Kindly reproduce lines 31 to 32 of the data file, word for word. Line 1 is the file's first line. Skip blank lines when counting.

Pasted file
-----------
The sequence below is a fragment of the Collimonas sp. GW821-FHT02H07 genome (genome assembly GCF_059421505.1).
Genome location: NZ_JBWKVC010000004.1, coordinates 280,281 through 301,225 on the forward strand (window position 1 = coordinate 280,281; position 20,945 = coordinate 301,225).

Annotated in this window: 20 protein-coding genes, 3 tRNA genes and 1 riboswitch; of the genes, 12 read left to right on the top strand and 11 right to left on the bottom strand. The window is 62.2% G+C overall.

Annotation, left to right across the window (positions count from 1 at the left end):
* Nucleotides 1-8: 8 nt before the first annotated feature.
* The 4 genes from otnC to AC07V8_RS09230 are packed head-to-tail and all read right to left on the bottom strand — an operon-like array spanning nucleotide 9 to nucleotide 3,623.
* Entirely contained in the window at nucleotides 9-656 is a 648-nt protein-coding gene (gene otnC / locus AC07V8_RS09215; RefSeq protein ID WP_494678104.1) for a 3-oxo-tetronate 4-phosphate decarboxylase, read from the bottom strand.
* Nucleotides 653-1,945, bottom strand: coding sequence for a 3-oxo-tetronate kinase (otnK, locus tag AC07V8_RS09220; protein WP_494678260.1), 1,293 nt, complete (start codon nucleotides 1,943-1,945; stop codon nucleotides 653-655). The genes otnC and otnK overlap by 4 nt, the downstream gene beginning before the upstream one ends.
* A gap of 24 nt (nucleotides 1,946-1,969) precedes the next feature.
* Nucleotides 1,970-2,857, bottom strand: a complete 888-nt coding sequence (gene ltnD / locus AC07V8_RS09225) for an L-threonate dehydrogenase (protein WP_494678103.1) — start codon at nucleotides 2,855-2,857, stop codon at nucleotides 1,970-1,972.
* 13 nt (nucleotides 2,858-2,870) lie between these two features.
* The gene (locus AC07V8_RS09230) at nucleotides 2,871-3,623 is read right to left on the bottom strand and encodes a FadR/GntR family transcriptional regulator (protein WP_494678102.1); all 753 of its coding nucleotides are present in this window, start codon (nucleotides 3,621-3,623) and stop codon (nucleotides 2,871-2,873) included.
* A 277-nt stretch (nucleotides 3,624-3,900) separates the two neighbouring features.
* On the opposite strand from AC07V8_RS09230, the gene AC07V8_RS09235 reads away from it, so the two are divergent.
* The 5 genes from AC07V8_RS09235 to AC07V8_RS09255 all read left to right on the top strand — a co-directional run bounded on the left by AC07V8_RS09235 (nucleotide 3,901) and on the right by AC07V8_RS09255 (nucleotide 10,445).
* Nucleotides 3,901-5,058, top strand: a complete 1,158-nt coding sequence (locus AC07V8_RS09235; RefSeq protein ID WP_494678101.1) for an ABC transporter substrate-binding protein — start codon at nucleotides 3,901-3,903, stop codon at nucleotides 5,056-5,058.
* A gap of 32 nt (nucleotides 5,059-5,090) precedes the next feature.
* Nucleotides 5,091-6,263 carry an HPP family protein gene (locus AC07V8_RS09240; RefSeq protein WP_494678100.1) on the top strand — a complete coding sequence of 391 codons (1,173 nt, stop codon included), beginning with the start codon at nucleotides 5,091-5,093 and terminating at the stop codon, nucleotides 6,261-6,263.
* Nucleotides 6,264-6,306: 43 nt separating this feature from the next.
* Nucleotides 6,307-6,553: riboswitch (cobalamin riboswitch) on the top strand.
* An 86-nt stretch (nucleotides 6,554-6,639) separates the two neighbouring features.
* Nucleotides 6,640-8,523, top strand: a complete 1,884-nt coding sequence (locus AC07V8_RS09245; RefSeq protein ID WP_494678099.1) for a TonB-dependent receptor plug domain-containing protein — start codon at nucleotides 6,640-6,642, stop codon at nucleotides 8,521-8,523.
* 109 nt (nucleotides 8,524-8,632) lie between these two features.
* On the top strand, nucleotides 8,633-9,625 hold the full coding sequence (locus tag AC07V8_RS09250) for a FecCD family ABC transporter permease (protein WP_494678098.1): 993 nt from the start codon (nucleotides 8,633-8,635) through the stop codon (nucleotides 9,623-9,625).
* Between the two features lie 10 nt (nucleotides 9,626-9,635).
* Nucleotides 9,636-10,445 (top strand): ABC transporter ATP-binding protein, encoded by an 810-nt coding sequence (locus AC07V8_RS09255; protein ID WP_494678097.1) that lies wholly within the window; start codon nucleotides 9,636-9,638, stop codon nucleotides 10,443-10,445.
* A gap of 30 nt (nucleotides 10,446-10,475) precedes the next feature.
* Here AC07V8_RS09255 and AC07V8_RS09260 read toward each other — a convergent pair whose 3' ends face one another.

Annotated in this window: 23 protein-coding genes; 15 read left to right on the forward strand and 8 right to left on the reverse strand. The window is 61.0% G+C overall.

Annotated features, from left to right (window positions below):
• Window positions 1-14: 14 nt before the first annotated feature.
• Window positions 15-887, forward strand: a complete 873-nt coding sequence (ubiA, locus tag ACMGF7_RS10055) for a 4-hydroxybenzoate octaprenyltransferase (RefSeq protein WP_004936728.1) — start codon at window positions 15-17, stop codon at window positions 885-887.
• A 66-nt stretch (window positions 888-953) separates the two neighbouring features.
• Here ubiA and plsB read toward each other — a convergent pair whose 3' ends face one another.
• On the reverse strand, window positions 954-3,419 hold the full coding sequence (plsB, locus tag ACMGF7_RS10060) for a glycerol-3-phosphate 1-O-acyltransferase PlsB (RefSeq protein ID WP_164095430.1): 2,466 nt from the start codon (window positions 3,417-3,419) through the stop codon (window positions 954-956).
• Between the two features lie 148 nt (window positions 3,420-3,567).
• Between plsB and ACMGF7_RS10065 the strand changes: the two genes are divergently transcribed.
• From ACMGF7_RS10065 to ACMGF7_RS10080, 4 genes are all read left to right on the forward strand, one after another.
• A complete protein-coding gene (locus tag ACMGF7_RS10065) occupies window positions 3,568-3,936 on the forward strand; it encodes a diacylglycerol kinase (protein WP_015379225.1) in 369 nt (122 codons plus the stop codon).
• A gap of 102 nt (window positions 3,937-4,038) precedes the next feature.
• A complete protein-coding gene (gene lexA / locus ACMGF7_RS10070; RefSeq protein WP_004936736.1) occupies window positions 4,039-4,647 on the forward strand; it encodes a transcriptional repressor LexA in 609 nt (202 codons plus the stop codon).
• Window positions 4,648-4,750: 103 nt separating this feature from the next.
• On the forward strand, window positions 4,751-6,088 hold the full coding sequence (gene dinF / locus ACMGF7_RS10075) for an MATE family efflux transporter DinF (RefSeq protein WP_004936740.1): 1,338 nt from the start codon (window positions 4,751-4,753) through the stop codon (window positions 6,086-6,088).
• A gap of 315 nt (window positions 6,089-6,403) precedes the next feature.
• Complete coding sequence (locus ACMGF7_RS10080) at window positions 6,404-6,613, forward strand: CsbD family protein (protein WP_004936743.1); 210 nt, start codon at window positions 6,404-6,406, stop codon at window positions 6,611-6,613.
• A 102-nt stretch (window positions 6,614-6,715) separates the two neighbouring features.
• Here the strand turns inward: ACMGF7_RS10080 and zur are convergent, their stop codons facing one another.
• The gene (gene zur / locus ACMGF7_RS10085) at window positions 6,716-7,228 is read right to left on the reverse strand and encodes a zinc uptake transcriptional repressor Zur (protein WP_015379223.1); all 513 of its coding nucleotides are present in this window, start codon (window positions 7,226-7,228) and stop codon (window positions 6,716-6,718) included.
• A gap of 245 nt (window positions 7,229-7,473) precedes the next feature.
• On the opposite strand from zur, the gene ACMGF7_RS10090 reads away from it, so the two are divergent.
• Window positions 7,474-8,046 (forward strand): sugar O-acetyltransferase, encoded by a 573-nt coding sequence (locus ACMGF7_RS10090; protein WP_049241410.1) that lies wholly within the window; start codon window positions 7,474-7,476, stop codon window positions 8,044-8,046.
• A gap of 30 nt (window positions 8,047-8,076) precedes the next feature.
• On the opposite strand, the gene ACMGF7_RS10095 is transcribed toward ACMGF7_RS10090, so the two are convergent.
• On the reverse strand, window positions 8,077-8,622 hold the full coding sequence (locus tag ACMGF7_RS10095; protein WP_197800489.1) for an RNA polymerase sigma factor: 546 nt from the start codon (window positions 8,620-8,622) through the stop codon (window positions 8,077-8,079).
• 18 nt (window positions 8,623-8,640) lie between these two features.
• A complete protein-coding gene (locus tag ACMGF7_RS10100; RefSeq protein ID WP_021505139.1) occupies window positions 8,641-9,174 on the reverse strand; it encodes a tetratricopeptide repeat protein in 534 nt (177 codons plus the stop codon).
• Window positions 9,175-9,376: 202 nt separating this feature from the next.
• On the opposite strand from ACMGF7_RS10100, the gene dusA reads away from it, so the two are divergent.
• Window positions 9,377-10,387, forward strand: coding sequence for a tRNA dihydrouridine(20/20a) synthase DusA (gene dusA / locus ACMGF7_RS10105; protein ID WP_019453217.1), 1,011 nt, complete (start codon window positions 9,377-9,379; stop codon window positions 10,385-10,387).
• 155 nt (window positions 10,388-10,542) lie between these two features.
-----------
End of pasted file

• Window positions 1-14: 14 nt before the first annotated feature.
• Window positions 15-887, forward strand: a complete 873-nt coding sequence (ubiA, locus tag ACMGF7_RS10055) for a 4-hydroxybenzoate octaprenyltransferase (RefSeq protein WP_004936728.1) — start codon at window positions 15-17, stop codon at window positions 885-887.